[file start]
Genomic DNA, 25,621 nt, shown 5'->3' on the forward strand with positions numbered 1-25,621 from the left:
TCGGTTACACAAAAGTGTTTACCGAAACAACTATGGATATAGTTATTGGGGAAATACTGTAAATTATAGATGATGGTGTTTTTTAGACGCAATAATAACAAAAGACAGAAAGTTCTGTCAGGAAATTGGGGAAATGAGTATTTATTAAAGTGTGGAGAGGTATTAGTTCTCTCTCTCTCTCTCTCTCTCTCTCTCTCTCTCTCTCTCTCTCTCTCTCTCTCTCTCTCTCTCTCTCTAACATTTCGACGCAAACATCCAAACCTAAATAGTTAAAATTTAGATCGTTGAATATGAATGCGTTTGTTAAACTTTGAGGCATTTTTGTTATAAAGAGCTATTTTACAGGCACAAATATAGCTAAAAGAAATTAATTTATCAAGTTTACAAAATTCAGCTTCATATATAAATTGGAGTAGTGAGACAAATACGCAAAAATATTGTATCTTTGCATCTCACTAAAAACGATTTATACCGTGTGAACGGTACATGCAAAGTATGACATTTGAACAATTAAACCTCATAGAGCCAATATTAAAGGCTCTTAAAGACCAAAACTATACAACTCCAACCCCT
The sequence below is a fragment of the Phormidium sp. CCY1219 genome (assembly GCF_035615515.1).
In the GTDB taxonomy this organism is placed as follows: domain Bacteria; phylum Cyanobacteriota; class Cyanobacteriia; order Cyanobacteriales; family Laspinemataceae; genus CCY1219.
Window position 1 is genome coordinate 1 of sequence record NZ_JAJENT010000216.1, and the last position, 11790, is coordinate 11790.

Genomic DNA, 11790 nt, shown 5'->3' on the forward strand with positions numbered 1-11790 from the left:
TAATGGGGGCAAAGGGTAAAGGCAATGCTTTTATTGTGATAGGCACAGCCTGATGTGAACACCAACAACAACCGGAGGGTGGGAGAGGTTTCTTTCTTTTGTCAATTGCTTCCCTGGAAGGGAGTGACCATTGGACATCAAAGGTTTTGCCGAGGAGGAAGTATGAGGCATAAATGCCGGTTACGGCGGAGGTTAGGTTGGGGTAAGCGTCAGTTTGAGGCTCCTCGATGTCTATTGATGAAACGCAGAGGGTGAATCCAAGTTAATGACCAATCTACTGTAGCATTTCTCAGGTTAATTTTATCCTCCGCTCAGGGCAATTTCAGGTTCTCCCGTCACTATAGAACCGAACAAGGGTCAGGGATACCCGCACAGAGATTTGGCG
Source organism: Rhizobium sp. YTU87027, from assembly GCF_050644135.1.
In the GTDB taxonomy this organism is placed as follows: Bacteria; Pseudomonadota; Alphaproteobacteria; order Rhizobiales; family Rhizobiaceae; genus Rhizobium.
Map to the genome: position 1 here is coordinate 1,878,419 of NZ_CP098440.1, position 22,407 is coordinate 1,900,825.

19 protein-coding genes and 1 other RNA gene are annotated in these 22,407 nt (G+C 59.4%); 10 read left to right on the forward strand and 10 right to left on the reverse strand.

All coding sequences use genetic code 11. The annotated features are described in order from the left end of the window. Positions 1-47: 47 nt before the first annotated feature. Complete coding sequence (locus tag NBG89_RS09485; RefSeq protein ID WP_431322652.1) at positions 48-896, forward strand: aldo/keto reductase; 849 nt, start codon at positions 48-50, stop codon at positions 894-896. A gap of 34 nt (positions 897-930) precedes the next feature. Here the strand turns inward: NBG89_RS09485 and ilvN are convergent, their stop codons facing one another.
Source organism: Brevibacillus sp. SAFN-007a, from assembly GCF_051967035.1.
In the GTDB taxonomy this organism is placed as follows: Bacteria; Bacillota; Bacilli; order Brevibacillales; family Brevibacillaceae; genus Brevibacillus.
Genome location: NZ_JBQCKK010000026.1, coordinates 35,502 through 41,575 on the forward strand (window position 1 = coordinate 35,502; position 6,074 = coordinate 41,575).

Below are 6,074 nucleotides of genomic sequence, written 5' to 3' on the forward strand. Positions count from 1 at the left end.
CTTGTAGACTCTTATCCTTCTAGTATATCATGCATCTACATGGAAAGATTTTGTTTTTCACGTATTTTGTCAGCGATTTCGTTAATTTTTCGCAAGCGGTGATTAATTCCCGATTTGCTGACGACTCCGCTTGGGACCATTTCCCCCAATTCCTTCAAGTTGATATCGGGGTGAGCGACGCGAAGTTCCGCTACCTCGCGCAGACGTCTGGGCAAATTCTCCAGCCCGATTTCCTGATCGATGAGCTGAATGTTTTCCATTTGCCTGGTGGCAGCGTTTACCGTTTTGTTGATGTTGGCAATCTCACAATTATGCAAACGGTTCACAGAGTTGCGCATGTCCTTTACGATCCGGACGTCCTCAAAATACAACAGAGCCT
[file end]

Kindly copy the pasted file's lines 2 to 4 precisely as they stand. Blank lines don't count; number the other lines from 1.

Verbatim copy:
TCGGTTACACAAAAGTGTTTACCGAAACAACTATGGATATAGTTATTGGGGAAATACTGTAAATTATAGATGATGGTGTTTTTTAGACGCAATAATAACAAAAGACAGAAAGTTCTGTCAGGAAATTGGGGAAATGAGTATTTATTAAAGTGTGGAGAGGTATTAGTTCTCTCTCTCTCTCTCTCTCTCTCTCTCTCTCTCTCTCTCTCTCTCTCTCTCTCTCTCTCTCTCTCTCTAACATTTCGACGCAAACATCCAAACCTAAATAGTTAAAATTTAGATCGTTGAATATGAATGCGTTTGTTAAACTTTGAGGCATTTTTGTTATAAAGAGCTATTTTACAGGCACAAATATAGCTAAAAGAAATTAATTTATCAAGTTTACAAAATTCAGCTTCATATATAAATTGGAGTAGTGAGACAAATACGCAAAAATATTGTATCTTTGCATCTCACTAAAAACGATTTATACCGTGTGAACGGTACATGCAAAGTATGACATTTGAACAATTAAACCTCATAGAGCCAATATTAAAGGCTCTTAAAGACCAAAACTATACAACTCCAACCCCT
The sequence below is a fragment of the Phormidium sp. CCY1219 genome (assembly GCF_035615515.1).
In the GTDB taxonomy this organism is placed as follows: domain Bacteria; phylum Cyanobacteriota; class Cyanobacteriia; order Cyanobacteriales; family Laspinemataceae; genus CCY1219.